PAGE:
The Shidduch Threat (1 of 2)

A few weeks ago I came across an article by a speaker who gave a seminar on basic Jewish beliefs at a Bais Yaakov. She received enthusiastic and excellent questions from the students.

Curious, she asked them why they had never asked their regular teachers these questions. The students glanced at each other and said, “Well, those teachers get calls about shidduchim. We don’t want them to think that we have emunah issues.”

The article went on to do some lamenting, but I wasn’t paying attention anymore. I was transported back to my high school days.

Are these students paranoid? Or are their fears well founded?

Actually, their fears might be planted.

Like tweenage babysitters threatening their charges with monsters if they get out of bed, some teachers threaten their students with bad shidduch references for similar misdemeanors.

I will begin this narrative by explaining that I was never a teacher’s student. I’m not an auditory learner and I struggle with audiobooks, meetings, and lectures. In fact, I don’t even bother attending shiurim anymore, as I cannot seem to sit and listen with any manner of grace. This has ruined my frum cred in the eyes of the pious, but I consider it more respectful to the speaker.

Another problem I had in high school was the tendency of teachers to repeat everything three times. I learned that I could fall into a consciousness cycle wherein I paid attention for 20 out of every 60 seconds and still catch everything of importance.

The problem then became: what to do with the other 40 seconds?

Well, my default was to cross my arms on my desk, slide them forward, and rest my chin on my forearms. This way my head wasn’t in the objectionable Napping Position, but it was close enough to be comfortable.

“I feel sorry for your teachers,” my father interrupted a dvar Torah once to inform me, after I slid into position. “You look so painfully bored.”

It always did seem to make my teachers unhappy. I never really understood why. I got great grades on tests and I could usually parrot back whatever they’d been talking about when they called on me unexpectedly. What more could they want?

“Active engagement,” one teacher informed me after her first test. She explained that my grades made my disengagement inexcusable. Apparently, if you’re a poor student it’s okay to slouch and not take notes. But if you’re a good student you’re expected to sit straight and alert, scribble non-stop, and wave your hand in the air like you’re auditioning for the part of Hermione Granger. This teacher tried to engage me in standard bais yaakov style: by ordering me to be engaged.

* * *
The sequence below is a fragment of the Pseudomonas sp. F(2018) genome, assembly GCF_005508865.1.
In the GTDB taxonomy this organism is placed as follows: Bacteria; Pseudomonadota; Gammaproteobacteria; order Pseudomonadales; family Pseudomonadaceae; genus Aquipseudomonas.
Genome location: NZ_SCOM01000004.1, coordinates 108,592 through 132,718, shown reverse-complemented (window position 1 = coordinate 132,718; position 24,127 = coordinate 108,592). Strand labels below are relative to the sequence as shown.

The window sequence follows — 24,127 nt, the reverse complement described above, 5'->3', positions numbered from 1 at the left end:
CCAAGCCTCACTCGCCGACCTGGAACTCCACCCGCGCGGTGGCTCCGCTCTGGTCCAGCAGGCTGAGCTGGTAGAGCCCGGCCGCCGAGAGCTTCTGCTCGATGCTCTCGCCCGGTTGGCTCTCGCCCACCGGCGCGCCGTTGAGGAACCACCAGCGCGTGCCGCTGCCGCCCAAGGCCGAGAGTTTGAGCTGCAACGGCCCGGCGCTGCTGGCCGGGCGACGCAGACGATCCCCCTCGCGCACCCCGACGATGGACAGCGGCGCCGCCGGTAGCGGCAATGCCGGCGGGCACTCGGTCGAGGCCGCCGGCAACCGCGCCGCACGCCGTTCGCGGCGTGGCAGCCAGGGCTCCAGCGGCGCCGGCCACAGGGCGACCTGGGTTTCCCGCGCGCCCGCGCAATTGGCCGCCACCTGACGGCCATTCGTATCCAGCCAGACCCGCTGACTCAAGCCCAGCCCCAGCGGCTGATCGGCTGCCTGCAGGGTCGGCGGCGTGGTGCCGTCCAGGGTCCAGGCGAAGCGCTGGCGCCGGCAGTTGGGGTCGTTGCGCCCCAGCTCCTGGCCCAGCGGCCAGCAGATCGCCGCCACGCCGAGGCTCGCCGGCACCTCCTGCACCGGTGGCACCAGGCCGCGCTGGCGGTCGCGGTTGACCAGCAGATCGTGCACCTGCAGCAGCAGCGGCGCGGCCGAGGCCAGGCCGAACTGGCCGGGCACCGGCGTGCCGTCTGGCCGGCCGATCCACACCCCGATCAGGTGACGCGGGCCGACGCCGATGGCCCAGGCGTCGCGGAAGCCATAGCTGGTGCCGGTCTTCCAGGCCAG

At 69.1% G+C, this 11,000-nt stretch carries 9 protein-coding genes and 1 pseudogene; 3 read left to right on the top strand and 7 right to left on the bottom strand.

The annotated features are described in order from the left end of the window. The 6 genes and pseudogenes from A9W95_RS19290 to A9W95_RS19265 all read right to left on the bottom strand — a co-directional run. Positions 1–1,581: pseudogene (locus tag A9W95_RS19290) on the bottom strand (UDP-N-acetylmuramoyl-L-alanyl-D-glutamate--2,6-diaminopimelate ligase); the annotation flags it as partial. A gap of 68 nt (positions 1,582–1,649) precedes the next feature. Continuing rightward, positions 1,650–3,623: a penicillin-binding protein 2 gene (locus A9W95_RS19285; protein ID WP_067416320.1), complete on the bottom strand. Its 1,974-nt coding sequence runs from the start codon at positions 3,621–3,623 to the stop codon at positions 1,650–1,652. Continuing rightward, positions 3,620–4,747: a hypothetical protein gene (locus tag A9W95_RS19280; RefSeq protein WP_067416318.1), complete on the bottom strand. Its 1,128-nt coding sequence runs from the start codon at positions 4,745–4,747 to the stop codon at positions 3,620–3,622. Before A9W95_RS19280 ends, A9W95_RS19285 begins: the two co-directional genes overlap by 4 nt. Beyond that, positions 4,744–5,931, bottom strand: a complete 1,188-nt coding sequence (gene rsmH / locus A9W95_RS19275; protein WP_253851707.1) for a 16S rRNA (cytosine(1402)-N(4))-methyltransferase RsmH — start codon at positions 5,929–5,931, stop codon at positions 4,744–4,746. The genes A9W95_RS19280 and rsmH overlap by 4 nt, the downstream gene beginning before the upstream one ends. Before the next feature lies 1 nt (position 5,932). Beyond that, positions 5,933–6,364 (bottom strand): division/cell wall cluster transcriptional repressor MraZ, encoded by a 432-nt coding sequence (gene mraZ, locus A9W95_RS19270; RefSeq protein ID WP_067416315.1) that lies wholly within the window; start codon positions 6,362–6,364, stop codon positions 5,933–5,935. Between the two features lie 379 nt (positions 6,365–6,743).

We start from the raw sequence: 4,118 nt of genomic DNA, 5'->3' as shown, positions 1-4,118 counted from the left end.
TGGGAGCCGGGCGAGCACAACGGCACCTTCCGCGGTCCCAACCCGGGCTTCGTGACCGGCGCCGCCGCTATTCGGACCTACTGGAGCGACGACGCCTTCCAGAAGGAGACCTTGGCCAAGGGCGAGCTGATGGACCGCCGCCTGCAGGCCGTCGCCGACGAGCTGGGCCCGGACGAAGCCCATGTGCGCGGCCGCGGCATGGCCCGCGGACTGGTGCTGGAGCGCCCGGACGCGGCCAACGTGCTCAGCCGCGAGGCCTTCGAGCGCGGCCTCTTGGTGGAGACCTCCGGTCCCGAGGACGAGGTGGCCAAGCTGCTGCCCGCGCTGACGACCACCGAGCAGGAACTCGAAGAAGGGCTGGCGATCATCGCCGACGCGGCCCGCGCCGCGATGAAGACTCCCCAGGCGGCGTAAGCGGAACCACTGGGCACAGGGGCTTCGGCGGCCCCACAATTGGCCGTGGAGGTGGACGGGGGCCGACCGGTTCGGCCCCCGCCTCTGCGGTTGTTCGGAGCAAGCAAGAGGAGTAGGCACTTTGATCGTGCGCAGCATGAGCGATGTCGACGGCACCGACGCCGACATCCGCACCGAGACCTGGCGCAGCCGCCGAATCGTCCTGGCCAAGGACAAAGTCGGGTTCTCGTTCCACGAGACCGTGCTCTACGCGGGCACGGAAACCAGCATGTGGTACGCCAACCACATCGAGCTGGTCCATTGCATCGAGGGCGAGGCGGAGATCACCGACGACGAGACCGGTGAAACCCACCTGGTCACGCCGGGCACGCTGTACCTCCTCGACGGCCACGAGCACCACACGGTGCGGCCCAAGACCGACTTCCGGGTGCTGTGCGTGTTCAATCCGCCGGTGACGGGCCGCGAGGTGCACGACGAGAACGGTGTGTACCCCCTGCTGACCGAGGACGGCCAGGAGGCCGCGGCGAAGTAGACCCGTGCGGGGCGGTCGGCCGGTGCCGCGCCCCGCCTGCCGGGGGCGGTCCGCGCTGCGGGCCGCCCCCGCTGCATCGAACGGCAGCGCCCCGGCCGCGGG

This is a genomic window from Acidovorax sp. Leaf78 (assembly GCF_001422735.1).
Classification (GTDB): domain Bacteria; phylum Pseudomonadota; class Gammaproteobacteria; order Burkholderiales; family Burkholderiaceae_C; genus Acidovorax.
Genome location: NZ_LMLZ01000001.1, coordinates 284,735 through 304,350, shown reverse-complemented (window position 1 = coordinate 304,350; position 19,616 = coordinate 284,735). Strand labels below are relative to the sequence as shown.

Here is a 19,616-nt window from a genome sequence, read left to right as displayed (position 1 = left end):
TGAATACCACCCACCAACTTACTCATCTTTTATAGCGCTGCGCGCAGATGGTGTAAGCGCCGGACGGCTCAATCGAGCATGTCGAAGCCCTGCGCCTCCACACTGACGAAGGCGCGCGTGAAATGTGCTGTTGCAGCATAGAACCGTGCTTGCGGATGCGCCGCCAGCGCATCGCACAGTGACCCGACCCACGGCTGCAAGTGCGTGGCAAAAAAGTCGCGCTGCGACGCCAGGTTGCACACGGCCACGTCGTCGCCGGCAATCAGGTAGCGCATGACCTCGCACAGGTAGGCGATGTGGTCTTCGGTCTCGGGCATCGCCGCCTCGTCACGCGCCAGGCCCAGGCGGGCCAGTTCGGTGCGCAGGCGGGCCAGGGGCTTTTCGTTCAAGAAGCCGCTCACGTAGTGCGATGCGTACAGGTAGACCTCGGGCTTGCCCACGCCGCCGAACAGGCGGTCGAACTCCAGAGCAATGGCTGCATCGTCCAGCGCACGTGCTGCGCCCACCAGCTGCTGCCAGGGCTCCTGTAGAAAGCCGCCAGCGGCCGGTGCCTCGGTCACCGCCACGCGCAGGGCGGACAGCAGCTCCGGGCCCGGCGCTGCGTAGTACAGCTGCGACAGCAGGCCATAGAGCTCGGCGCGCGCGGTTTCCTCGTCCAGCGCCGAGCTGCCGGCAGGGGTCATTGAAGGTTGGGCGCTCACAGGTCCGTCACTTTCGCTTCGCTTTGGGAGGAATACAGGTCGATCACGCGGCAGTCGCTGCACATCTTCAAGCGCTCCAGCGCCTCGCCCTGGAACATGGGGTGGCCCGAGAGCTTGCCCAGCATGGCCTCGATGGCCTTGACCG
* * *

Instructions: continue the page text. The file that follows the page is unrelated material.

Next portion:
With the help of some friends, I tried to simulate the appearance of engagement. That is: we filled the other 40 seconds with busy scribbling: epistolary novelettes, underground class magazines, cryptography, and a comic strip series about a group of superhero students who fought to rid the world of tyrannical, narrow-minded, and unreasonable educators. Except with the most eagle-eyed teachers, it seemed to help.

Part 2 tomorrow


6 thoughts on “The Shidduch Threat (1 of 2)

  1. I was the same way. I never got why the teachers seemed to pay so much attention to my lack of attention when I was getting great grades, while ignoring the rest of the class who needed everything repeated to them a 7th time.

    Ironically, the one year I wasn’t getting good grades, my rebbi let me get away with murder when it came to sleeping in class, to the extent that he once sent away my lunch-toting younger brother by saying “come back later, he’s sleeping”…

  2. Sounds like we had a similar experience in school! I got tired of listening to the same things being repeated over and over, so I started doodling and drawing, and eventually wrote a few hundred pages of a book. The teachers were not so thrilled.

  3. I spent highschool lessons drawing, writing stories/novel chapters, writing poetry, and, of course, reading. I used to run to the library during the breaks, check out a pile of books, and spend the class time hidden behind them. To the credit of my teachers, they rarely disturbed me. They learn to prefer that to my ‘active engagment’. It could be very active. And vocal. And inclined to find mistakes.

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